Thursday, June 28, 2012

Beneath the Darkness (2011)

     I guess I am a bit of a fan of Dennis Quaid.  If I were to look at it objectively, I would realize that there is no reason to be.  Sure, there are films like Breaking Away (1979), The Right Stuff (1983), D.O.A. (1988), and Smart People (2008) that are in the decent to great range where Quaid's performance matters.  But there are many more awful – albeit some in a very enjoyable way – movies featuring Quaid.  The brief list is Jaws 3D (1983), Enemy Mine (1985; I respect what they were going for, but Enemy Mine drags for its entire running time), Innerspace (1987), Flesh and Bone (1993), DragonHeart (1996; now, if you didn't go in expecting the action movie the trailers promised, you are likely to view DragonHeart as a fun fantasy action-comedy with heart), Switchback (1997), Traffic (2000; I know Traffic was widely praised, but I found it to be a disaster that was simultaneously too obvious and lacking in having a substantive point addressed by the material), Cold Creek Manor (2003), The Day After Tomorrow (2004), Flight of the Phoenix (2004), the remake of Yours, Mine, and Ours (2005), Vantage Point (2005; I don't want to fault Quaid for the overall quality of the film – the plot is just rife with holes), Legion (2009), and G.I. Joe: The Rise of Cobra (2009; see Vantage Point for fitting criticism).  But there is something likeable about Quaid, a rough charisma that works when he is the man forced into the 'heroic' role.  As a villain, he has a tendency to overact to the point of ridiculousness.
     Put Beneath the Darkness (2011) in that category.  Quaid plays Ely Vaughn, who runs the local funeral parlor in a Texas small town.  It being in Texas is kind of thrown in as an aside, as no one has much of a Texan accent (from any part of the state) and the people certainly don't seem as devoted to high school football as they are suggested to be by TV, movies, and real life.  The sheriff does where a cowboy hat, but a lot of lower budget movies struggle to find distinctive headwear for small town sheriffs.  Anyway, Ely is mildly creepy guy who recently lost his wife.  Well, she is dead but decidedly not lost.  Movie wouldn't work if she were dead and lost.
      Ely is also a kind of obsessive whose tendencies are restricted to one particular province of his life.  While I'm sure somebody thought this was a good idea – because many obsessives can lead functional lives – it plays as both false and as being an obvious plot device.  What kind of guy would Ely be if he didn't keep his dead wife's body around for company?  What movie would there be?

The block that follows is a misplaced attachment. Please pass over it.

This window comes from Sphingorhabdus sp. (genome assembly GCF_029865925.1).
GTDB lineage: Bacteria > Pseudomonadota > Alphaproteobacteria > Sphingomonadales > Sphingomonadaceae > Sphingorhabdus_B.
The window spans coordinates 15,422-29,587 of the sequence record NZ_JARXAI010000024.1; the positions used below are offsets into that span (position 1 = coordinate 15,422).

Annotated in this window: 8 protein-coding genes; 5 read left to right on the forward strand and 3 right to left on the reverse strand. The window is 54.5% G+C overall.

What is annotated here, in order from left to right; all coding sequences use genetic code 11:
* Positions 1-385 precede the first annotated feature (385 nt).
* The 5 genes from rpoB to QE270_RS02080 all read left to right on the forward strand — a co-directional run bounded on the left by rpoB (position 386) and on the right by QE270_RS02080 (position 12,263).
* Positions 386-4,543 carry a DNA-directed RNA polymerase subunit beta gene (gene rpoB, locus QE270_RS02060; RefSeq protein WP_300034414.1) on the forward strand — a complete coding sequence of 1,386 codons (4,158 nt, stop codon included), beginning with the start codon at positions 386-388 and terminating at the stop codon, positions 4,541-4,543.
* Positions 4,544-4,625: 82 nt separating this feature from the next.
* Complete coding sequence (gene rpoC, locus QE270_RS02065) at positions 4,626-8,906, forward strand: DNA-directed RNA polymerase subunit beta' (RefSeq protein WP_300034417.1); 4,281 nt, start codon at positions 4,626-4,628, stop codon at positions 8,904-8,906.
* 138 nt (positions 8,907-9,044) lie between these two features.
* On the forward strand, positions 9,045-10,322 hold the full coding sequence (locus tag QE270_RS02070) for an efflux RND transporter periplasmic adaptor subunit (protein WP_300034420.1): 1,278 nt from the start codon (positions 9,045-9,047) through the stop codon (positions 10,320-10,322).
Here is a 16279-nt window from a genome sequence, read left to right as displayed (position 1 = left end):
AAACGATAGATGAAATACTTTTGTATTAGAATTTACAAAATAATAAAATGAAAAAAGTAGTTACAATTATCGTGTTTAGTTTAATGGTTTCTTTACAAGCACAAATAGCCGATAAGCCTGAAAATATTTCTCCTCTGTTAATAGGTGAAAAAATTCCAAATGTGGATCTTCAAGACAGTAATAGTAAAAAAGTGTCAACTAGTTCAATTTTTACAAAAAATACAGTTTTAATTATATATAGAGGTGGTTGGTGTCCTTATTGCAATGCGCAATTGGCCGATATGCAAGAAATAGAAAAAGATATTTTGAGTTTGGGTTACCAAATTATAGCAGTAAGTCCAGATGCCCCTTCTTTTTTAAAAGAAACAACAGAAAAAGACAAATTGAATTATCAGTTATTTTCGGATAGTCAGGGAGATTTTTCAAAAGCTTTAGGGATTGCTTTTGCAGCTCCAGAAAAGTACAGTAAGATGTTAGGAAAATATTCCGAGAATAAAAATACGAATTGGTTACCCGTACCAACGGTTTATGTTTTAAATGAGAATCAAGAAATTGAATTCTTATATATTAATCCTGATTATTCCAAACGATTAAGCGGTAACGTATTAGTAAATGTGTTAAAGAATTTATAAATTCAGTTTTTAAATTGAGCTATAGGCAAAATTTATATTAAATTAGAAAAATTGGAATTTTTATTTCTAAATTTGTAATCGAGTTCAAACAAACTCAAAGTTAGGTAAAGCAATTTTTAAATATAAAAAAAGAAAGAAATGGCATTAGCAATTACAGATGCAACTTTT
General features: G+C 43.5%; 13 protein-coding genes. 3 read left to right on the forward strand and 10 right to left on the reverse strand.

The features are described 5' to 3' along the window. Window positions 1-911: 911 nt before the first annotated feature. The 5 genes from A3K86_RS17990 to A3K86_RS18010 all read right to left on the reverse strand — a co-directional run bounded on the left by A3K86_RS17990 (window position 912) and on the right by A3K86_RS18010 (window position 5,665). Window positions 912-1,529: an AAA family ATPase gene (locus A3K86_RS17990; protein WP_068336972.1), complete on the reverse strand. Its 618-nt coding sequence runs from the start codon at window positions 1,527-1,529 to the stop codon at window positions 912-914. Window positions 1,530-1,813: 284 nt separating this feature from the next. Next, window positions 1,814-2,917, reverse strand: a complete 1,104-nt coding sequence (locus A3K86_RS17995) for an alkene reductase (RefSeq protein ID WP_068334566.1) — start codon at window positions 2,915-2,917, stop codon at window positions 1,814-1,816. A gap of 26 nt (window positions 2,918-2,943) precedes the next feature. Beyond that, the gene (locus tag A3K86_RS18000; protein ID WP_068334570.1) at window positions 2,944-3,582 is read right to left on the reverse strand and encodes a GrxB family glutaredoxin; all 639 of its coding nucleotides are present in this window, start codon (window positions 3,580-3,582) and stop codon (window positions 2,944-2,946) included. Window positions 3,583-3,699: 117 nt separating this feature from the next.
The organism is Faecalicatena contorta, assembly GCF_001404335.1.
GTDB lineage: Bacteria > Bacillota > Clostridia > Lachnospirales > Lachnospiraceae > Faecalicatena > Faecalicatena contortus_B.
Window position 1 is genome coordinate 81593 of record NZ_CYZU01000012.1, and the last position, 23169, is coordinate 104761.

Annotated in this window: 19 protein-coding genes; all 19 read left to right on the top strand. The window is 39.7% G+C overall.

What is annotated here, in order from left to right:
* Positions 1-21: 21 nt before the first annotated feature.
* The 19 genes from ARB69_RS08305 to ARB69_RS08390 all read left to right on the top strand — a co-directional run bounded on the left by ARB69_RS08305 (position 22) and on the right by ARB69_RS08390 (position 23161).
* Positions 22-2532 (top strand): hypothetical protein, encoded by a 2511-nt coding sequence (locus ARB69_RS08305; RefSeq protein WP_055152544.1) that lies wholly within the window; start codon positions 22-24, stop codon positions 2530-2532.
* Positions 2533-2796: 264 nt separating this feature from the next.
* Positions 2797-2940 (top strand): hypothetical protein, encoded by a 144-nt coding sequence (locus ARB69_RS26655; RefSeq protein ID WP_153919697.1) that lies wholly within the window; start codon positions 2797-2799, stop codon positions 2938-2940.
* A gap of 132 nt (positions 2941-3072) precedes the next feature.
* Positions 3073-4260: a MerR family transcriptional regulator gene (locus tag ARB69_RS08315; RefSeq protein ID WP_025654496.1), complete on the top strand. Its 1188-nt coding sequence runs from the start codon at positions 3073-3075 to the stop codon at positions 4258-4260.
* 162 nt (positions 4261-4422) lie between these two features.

Chances are, a much better one.  Much of the time given to the Ely character is utterly wasted, especially given how Quaid has no consistent physicality for the character.  Is he the guy who can shrink into himself, blend in to a crowd, and appear to be the mild-mannered minder of the dead, or the brute who can lift a high school athlete off his feet by grabbing him – one-handed – about the neck?  Similarly, the teen protagonists/potential victims are given a fair amount of screen time only to be developed in clichéd broad strokes.  Even the circumstances that should make Travis (Tony Oller) unique come across like they were borrowed from The X-Files (1993-2002) and number of supernatural themed low-budget horror movie.
     For some reason, it isn't supposed to matter that Travis steals the star QB/kind-of-friend's girlfriend.  Now, if I am going to be honest in my recollection, my friends in high school didn't mind going after girls other guys (even friends) were dating.  How much more miserable would I be today if I had followed that route?  But seldom is this kind of behavior endorsed as being appropriate for teen heroes in a (soft) horror film.  The girlfriend in question is Abby, played by Aimee Teegarden.  Teegarden comes across as the kind of actress forced upon audiences, the kind that is serviceable but not quite ready for a good deal of screen time.  Moreover, she comes across as though she were playing an updated Topanga Lawrence from Boy Meets World (1993-2000).
     The are holes in the story that could have been covered with better dialogue and maybe two days of reshoots.  Instead, they stand as a testament that Beneath the Darkness was operating well beneath the desired budget.  The action, what little there is, is lifeless; the suspense nonexistent.  There are worse movies, certainly, but few that seem to be fighting every chance to elevate themselves from sub-mediocrity every step of the way.  I'm not sure Beneath the Darkness has enough of its various elements to satisfy any crowd.  It is too soft for horror fans, too lacking in suspense for thriller junkies, and too stingy with the emotions of the teens to satisfy younger viewers. 

No comments:

Post a Comment